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February 20, 2019

Yahoo acquired for $4.83 billion by Verizon

A combination photo shows Yahoo logo in Rolle, Switzerland (top) in 2012 and a Verizon sign at a retail store in San Diego, California, US In 2016. Photo/REUTERS
A combination photo shows Yahoo logo in Rolle, Switzerland (top) in 2012 and a Verizon sign at a retail store in San Diego, California, US In 2016. Photo/REUTERS

The waiting game is over: Verizon officially announced an agreement to acquire Yahoo's flagging Internet search and advertising business in a deal worth $4.83 billion in cash.

If it's not exactly a match made in heaven, it's a marriage of opportunity for both parties. Verizon will combine the operations of AOL with Yahoo, two longtime rivals that were frequently said to be merger rumors over the years, to expand its stable of online-media properties. Verizon snapped up AOL last May for $4.4 billion.

"Just over a year ago we acquired AOL to enhance our strategy of providing a cross-screen connection for consumers, creators and advertisers," Lowell McAdam, Verizon chairman and CEO, said in announcing the deal. "The acquisition of Yahoo will put Verizon in a highly competitive position as a top global mobile media company, and help accelerate our revenue stream in digital advertising."

The deal, subject to closing conditions including approval by Yahoo's shareholders and regulators, is expected to close in the first quarter of 2017. Yahoo has a global audience of more than 1 billion monthly active users, including 600 million on mobile devices, through search, communications and digital content products.

Under Verizon, Yahoo's 21-year-old brand will live on. But some investors in the once-mighty webco -- once worth north of $125 billion during the late-'90s Internet bubble -- are sure to be unhappy with the price tag. Still, the company will find a home for many of its employees and technologies; Yahoo had a headcount of 8,800 at the end of June, a 20% reduction from a year prior.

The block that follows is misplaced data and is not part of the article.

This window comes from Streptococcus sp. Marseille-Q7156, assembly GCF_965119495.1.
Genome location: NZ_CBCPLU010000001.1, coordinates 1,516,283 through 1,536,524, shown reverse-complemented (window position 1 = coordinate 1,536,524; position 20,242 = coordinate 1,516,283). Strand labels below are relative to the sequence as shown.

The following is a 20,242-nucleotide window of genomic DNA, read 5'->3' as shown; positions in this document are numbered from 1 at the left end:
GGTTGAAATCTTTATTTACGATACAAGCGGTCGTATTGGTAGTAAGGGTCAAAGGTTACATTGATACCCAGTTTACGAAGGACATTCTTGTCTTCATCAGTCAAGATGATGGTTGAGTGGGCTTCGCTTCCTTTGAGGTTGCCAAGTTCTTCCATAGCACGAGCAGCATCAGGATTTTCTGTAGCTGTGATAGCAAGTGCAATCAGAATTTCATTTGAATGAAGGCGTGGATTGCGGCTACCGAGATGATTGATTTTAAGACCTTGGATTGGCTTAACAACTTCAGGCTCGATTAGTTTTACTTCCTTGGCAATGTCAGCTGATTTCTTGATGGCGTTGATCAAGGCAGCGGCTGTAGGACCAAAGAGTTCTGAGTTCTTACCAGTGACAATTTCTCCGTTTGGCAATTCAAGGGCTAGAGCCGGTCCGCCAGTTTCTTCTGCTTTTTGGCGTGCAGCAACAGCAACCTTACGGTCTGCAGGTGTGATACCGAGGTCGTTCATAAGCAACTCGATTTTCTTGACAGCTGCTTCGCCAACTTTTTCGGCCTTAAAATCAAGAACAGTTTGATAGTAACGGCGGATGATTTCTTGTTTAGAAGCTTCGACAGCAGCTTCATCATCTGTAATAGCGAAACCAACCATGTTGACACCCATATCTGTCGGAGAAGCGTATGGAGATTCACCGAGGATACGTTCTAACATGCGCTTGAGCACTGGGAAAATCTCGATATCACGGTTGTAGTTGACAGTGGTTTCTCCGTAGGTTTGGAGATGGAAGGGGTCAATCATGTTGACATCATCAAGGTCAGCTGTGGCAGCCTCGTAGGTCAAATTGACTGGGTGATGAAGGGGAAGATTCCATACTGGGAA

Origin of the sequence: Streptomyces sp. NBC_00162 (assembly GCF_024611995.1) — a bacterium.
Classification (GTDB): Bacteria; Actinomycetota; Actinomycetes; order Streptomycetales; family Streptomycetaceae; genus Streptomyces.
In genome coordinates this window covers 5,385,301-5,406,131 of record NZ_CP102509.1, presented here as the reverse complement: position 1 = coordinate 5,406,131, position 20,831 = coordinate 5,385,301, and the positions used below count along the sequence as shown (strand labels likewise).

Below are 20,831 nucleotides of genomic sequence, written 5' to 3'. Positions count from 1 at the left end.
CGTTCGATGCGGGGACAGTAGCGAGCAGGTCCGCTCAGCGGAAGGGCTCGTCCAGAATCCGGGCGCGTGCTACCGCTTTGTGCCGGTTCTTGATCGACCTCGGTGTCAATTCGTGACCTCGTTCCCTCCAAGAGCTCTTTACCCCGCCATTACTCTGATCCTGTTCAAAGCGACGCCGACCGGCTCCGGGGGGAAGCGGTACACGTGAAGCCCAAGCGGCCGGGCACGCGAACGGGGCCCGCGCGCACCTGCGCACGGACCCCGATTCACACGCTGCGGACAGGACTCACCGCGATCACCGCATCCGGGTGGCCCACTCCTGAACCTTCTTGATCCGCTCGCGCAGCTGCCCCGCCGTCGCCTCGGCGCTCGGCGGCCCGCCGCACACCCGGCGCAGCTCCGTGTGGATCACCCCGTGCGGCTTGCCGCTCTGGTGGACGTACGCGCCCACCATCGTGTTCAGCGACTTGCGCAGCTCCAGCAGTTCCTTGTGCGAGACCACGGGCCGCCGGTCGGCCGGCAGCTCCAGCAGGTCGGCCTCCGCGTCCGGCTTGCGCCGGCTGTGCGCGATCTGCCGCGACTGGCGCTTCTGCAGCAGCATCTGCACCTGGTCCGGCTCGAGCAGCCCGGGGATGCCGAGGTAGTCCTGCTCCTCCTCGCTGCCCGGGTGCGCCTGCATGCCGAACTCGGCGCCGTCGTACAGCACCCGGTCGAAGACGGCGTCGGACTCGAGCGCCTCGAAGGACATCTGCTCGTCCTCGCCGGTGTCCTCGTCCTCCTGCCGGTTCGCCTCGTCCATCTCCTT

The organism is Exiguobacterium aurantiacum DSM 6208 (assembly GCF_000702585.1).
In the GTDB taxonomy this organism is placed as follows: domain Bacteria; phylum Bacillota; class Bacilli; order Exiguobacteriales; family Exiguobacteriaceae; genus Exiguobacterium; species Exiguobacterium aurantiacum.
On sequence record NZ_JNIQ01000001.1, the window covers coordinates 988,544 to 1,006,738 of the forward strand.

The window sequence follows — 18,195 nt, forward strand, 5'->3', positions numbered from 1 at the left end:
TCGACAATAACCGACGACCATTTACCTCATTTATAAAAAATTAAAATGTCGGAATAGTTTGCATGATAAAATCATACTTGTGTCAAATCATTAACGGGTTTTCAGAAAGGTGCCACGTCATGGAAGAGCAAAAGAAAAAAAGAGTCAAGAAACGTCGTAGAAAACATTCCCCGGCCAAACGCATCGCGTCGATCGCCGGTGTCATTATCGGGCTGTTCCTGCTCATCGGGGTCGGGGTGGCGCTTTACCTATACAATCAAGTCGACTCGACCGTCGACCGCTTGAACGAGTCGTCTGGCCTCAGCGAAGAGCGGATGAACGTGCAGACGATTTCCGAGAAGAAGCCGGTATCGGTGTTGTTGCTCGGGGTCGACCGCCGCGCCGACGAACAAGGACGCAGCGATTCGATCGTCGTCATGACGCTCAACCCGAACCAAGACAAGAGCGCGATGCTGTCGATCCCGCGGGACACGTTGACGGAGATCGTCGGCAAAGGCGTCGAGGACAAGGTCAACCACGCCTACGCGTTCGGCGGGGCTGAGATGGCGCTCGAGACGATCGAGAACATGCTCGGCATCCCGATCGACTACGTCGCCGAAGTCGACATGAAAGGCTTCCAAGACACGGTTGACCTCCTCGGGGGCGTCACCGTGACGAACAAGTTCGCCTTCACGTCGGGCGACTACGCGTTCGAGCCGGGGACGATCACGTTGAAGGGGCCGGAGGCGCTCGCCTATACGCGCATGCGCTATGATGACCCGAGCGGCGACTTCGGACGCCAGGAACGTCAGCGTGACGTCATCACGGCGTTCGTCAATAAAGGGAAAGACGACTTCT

Related Yahoo's False Prophet: How Marissa Mayer Failed to Turn the Company Around

Yahoo will be integrated with AOL under Marni Walden, Verizon's exec VP and president of product innovation and new businesses. Marissa Mayer, who has been Yahoo's chief executive officer for the past four years and failed to execute turnaround strategies, for now will remain CEO of Yahoo -- which will change its name after the close of the Verizon deal and become a publicly traded investment-holding company.

"Yahoo is a company that has changed the world, and will continue to do so through this combination with Verizon and AOL," Mayer said in a prepared statement. "Yahoo and AOL popularized the Internet, email, search and real-time media. It's poetic to be joining forces with AOL and Verizon as we enter our next chapter focused on achieving scale on mobile."

The sale to Verizon does not include Yahoo's cash, its equity investments in Alibaba Group Holdings or Yahoo Japan, Yahoo's convertible notes, certain minority investments, or Yahoo's non-core patents. Those assets will continue to be held by Yahoo, which set up an entity called Excalibur LLC to explore the sale of more than 4,000 "non-strategic" patents and pending applications.

AOL CEO Tim Armstrong, for his part, said "Yahoo has been a longtime investor in premium content and created some of the most beloved consumer brands in key categories like sports, news and finance." Under Armstrong, AOL has invested in and grown content brands including the Huffington Post, TechCrunch and Engadget, and has launched programmatic ad-buying platforms.

Verizon has now bought two erstwhile heavyweights of the Internet, worth well over $300 billion at one point, for less than $10 billion. In 2000, AOL, which had a peak market cap of about $222 billion, had the clout to acquire Time Warner.

Under Mayer, a former top Google executive, Yahoo tried various strategies to drive revenue growth, including its $1.1 billion deal for Tumblr that failed to pay off. Mayer also doubled down on building up Yahoo's search business, investing millions in search deals and in mobile-search tech, on the belief that it was an area of critical importance for the company. But costs for

The Yahoo name is an acronym that stands for "Yet Another Hierarchical Officious Oracle." One of the earliest website directories, it was founded by Jerry Yang and David Filo, who were Stanford U. students at the time.

Verizon is scheduled to report second-quarter 2016 earnings results on July 26.

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